Field reports: Mount Spokane land classifications affect ski area expansion

SUNDAY, JULY 20, 2014

PARKS – Land classification proposals that could make or break plans to expand the Mount Spokane alpine ski area will be presented at the Washington Parks and Recreation Commission meeting Thursday in Bellingham.

In 2010, Mt. Spokane Ski and Snowboard Park proposed expanding its ski area within the state park to provide more intermediate terrain. Conservation groups have contested the expansion.

The ski area concession encompasses 1,425 acres of the 14,000-acre state park. In 1999, park land classifications were adopted, but 850 acres were left unclassified for ski area expansion.

The resort has proposed installing a lift, which already has been purchased, and expanding skiing with seven new runs over nearly 280 acres.

State Parks staff is releasing a report this week that proposes four land classification options. One of the options would designate the land a “natural forest area,” which would preclude development.

An environmental impact statement on the land classifications is to be released this week. Public comments will be taken through mid-August. The commission is scheduled to choose an option on Nov. 20.

The Lands Council based in Spokane contends the report has flaws, including the stance that the area does not include old-growth forest.

• See the complete State Parks report and options online on Rich Landers’ Outdoors blog, spokesman.com/outdoors.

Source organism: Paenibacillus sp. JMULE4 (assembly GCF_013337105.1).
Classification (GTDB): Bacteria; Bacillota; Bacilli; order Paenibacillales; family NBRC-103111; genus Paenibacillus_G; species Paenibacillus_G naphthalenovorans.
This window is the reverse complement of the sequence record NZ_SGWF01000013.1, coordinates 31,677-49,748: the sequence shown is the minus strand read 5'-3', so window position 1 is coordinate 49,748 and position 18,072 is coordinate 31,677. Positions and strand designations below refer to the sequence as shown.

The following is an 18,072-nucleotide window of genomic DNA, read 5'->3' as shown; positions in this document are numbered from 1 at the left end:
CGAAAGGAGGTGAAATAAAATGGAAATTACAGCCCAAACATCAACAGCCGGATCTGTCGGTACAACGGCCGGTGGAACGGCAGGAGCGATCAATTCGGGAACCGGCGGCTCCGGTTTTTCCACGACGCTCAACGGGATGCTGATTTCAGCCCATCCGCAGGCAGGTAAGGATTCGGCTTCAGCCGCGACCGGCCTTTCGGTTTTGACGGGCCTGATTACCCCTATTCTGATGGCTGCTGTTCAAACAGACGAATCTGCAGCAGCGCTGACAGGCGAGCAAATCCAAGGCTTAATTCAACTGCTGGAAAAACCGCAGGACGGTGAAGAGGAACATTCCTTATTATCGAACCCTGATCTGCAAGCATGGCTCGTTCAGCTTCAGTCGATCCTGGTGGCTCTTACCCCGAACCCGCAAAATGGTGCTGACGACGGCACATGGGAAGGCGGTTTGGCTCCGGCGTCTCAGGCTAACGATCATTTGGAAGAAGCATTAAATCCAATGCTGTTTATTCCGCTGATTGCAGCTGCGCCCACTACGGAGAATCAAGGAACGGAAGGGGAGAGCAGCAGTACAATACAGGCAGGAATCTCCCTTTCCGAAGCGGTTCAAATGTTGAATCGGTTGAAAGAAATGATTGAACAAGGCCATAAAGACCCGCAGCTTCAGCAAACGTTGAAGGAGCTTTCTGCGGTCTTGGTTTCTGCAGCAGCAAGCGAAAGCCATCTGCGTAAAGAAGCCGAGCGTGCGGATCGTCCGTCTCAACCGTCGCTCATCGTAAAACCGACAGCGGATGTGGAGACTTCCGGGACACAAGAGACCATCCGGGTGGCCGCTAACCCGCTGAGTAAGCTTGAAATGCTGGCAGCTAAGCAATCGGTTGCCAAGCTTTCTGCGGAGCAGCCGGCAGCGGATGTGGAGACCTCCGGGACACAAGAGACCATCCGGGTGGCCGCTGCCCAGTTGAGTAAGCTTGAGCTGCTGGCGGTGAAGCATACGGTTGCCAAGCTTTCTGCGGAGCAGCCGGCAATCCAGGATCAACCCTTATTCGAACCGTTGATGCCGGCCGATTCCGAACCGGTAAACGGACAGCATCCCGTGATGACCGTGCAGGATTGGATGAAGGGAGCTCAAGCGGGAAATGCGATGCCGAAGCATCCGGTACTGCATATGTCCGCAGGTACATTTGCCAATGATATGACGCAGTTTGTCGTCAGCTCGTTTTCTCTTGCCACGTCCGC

Fishery rehab proposed for McDowell Lake

FISHING – McDowell Lake, prized fly-fishing water in Stevens County, is among 11 lakes in Eastern Washington proposed for treatment to optimize the waters for trout.

Washington Department of Fish and Wildlife officials want to treat three lake systems with rotenone, a naturally occurring pesticide commonly used to remove undesirable fish species from lakes and streams.

McDowell Lake, a standout trout fishery on the Little Pend Oreille National Wildlife Refuge, has gone downhill as non-game fish have increased.

Other trout-management waters proposed for treatment this fall include the Hampton Lake chain and Sago, Hourglass, and Widgeon lakes in Grant County.

Public meetings to discuss the proposed treatments are set for Wednesday at two locations starting at 6 p.m.:

• Ephrata, at the WDFW Region 2 Office.

• Colville, at the WDFW District 1 Office, 755 S. Main St.

The decision on whether to go ahead with the treatments will be made in September. 

WDFW has used rotenone in lake and stream rehabilitations for more than 70 years.

FISHING – The upper Columbia River sockeye fishing season in the Brewster area is set to run through Aug. 31. The season will continue through Oct. 15 for waters above Highway 173. The dates were incorrect in a Thursday Outdoors story.

More than 600,000 sockeye have climbed over Bonneville Dam so far during this year’s record run and 130,000 of those fish have journeyed upstream and over Wells Dam so far.

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